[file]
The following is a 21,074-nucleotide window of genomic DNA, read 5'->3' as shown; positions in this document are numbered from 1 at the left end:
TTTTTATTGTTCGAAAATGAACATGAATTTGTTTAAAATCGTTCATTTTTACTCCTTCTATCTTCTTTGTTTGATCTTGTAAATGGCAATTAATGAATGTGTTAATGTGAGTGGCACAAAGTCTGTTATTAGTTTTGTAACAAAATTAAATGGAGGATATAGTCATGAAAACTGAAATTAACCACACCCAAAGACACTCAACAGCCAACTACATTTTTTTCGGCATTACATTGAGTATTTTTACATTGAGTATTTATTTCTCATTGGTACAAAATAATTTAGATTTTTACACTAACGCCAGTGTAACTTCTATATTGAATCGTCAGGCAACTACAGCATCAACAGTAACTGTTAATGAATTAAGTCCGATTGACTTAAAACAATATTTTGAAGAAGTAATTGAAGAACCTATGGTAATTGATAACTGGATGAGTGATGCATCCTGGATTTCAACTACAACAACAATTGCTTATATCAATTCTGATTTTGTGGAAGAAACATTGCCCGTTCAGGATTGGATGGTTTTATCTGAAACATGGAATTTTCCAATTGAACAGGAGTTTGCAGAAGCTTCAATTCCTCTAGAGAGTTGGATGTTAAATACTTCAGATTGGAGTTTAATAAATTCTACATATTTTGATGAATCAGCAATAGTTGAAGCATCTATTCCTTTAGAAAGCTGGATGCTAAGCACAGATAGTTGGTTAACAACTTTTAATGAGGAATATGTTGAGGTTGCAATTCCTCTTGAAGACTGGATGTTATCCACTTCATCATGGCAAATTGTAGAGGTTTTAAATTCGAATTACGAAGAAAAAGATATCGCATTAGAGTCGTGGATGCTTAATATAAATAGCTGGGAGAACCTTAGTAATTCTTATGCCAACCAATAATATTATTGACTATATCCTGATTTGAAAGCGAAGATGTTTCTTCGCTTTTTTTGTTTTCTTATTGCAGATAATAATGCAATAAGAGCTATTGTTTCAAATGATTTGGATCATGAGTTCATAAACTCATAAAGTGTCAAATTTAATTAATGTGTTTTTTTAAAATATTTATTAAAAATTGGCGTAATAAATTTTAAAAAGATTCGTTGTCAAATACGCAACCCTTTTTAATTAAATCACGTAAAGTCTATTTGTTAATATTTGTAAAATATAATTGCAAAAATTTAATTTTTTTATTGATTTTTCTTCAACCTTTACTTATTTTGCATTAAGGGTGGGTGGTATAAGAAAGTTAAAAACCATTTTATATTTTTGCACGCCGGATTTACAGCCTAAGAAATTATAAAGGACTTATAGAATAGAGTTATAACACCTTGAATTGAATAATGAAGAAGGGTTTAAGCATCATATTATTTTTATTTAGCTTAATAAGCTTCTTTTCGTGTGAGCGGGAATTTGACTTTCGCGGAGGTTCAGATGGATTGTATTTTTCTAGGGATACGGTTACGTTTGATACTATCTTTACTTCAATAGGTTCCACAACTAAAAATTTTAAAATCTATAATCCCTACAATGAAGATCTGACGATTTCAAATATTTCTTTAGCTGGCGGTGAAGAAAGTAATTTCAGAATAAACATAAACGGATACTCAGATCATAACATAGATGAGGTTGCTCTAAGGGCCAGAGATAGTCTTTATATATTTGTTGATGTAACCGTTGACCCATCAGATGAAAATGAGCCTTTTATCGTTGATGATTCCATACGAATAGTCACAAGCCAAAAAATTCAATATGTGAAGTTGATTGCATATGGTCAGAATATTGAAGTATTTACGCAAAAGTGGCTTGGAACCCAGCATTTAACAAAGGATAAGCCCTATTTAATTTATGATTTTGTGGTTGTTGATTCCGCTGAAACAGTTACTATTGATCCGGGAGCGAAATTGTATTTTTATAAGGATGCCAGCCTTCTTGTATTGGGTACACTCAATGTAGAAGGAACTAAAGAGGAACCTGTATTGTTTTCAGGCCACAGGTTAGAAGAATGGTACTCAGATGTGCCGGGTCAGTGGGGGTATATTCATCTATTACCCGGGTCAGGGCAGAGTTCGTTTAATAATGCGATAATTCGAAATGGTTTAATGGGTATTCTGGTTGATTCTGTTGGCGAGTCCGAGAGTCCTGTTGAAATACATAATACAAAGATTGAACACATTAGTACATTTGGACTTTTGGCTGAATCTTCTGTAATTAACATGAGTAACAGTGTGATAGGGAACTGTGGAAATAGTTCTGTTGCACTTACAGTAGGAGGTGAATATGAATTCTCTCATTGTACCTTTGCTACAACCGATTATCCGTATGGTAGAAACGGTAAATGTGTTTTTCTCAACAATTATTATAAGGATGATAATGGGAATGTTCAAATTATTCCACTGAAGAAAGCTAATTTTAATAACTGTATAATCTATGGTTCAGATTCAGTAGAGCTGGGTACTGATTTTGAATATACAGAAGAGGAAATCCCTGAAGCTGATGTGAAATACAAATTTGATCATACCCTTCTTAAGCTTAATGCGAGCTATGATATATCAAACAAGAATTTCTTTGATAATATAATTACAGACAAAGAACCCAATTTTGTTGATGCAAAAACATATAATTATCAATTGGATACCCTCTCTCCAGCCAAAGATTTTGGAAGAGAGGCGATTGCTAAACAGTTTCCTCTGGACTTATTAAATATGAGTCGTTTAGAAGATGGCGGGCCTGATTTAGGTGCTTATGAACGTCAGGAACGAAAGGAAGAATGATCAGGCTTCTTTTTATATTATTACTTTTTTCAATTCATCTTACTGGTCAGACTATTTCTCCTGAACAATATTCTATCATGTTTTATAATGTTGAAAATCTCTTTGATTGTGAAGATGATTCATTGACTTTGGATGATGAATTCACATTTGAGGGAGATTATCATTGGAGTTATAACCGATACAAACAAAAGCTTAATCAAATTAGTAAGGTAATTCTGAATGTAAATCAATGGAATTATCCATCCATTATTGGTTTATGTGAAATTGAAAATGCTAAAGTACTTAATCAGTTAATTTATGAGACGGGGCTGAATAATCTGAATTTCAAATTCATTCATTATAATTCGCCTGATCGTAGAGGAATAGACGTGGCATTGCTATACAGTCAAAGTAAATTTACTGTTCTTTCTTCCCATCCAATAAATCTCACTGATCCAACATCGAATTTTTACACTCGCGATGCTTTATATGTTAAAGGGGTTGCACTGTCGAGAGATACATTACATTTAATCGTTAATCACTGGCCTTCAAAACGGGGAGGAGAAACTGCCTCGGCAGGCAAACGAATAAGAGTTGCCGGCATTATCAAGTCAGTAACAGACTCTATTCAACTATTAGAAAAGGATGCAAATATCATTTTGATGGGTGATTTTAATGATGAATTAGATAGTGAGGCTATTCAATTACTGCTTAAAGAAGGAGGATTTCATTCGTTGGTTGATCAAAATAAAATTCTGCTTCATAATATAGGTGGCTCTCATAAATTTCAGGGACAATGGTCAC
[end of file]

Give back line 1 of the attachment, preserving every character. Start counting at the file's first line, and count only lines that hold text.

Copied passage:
The following is a 21,074-nucleotide window of genomic DNA, read 5'->3' as shown; positions in this document are numbered from 1 at the left end: